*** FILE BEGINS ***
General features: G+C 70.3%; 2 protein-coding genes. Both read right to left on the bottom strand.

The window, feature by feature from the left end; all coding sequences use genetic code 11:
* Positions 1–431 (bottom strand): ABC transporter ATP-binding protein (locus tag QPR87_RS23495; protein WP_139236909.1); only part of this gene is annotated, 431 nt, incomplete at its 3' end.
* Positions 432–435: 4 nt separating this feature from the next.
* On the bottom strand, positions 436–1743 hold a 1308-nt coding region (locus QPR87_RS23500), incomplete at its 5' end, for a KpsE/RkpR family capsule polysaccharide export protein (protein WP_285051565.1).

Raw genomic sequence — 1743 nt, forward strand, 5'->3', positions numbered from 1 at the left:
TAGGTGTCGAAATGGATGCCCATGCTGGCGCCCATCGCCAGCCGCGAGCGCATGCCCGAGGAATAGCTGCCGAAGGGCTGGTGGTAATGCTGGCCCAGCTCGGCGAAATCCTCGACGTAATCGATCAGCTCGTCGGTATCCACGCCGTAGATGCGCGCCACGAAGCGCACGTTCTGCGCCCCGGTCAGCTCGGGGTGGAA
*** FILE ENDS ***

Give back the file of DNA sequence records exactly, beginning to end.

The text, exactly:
General features: G+C 70.3%; 2 protein-coding genes. Both read right to left on the bottom strand.

The window, feature by feature from the left end; all coding sequences use genetic code 11:
* Positions 1–431 (bottom strand): ABC transporter ATP-binding protein (locus tag QPR87_RS23495; protein WP_139236909.1); only part of this gene is annotated, 431 nt, incomplete at its 3' end.
* Positions 432–435: 4 nt separating this feature from the next.
* On the bottom strand, positions 436–1743 hold a 1308-nt coding region (locus QPR87_RS23500), incomplete at its 5' end, for a KpsE/RkpR family capsule polysaccharide export protein (protein WP_285051565.1).

Raw genomic sequence — 1743 nt, forward strand, 5'->3', positions numbered from 1 at the left:
TAGGTGTCGAAATGGATGCCCATGCTGGCGCCCATCGCCAGCCGCGAGCGCATGCCCGAGGAATAGCTGCCGAAGGGCTGGTGGTAATGCTGGCCCAGCTCGGCGAAATCCTCGACGTAATCGATCAGCTCGTCGGTATCCACGCCGTAGATGCGCGCCACGAAGCGCACGTTCTGCGCCCCGGTCAGCTCGGGGTGGAA